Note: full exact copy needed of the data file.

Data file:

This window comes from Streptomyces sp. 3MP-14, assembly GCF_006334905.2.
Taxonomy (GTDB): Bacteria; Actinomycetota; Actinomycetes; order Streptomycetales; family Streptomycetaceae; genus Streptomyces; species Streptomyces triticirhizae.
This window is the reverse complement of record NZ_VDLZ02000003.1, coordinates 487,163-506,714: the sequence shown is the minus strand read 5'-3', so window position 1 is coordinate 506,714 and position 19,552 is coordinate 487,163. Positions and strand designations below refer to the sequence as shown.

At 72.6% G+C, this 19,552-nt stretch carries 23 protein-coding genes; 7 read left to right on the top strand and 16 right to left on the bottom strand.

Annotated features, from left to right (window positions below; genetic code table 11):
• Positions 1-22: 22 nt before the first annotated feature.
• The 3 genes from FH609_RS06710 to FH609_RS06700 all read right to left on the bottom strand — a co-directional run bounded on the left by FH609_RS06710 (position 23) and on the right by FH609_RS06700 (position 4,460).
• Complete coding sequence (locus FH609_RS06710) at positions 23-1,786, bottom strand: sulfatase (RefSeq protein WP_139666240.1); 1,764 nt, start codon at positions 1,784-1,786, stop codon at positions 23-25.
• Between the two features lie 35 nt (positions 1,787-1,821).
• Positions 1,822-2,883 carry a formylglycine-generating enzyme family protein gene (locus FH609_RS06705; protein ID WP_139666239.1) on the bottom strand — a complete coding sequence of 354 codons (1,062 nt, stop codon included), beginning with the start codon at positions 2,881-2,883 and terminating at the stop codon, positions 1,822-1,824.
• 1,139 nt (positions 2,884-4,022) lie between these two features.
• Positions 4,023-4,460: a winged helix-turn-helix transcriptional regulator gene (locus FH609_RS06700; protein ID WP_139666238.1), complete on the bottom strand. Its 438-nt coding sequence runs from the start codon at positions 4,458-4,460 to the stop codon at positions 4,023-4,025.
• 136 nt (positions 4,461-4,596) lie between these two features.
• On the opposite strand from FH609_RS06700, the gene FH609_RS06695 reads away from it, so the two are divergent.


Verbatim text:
This window comes from Streptomyces sp. 3MP-14, assembly GCF_006334905.2.
Taxonomy (GTDB): Bacteria; Actinomycetota; Actinomycetes; order Streptomycetales; family Streptomycetaceae; genus Streptomyces; species Streptomyces triticirhizae.
This window is the reverse complement of record NZ_VDLZ02000003.1, coordinates 487,163-506,714: the sequence shown is the minus strand read 5'-3', so window position 1 is coordinate 506,714 and position 19,552 is coordinate 487,163. Positions and strand designations below refer to the sequence as shown.

At 72.6% G+C, this 19,552-nt stretch carries 23 protein-coding genes; 7 read left to right on the top strand and 16 right to left on the bottom strand.

Annotated features, from left to right (window positions below; genetic code table 11):
• Positions 1-22: 22 nt before the first annotated feature.
• The 3 genes from FH609_RS06710 to FH609_RS06700 all read right to left on the bottom strand — a co-directional run bounded on the left by FH609_RS06710 (position 23) and on the right by FH609_RS06700 (position 4,460).
• Complete coding sequence (locus FH609_RS06710) at positions 23-1,786, bottom strand: sulfatase (RefSeq protein WP_139666240.1); 1,764 nt, start codon at positions 1,784-1,786, stop codon at positions 23-25.
• Between the two features lie 35 nt (positions 1,787-1,821).
• Positions 1,822-2,883 carry a formylglycine-generating enzyme family protein gene (locus FH609_RS06705; protein ID WP_139666239.1) on the bottom strand — a complete coding sequence of 354 codons (1,062 nt, stop codon included), beginning with the start codon at positions 2,881-2,883 and terminating at the stop codon, positions 1,822-1,824.
• 1,139 nt (positions 2,884-4,022) lie between these two features.
• Positions 4,023-4,460: a winged helix-turn-helix transcriptional regulator gene (locus FH609_RS06700; protein ID WP_139666238.1), complete on the bottom strand. Its 438-nt coding sequence runs from the start codon at positions 4,458-4,460 to the stop codon at positions 4,023-4,025.
• 136 nt (positions 4,461-4,596) lie between these two features.
• On the opposite strand from FH609_RS06700, the gene FH609_RS06695 reads away from it, so the two are divergent.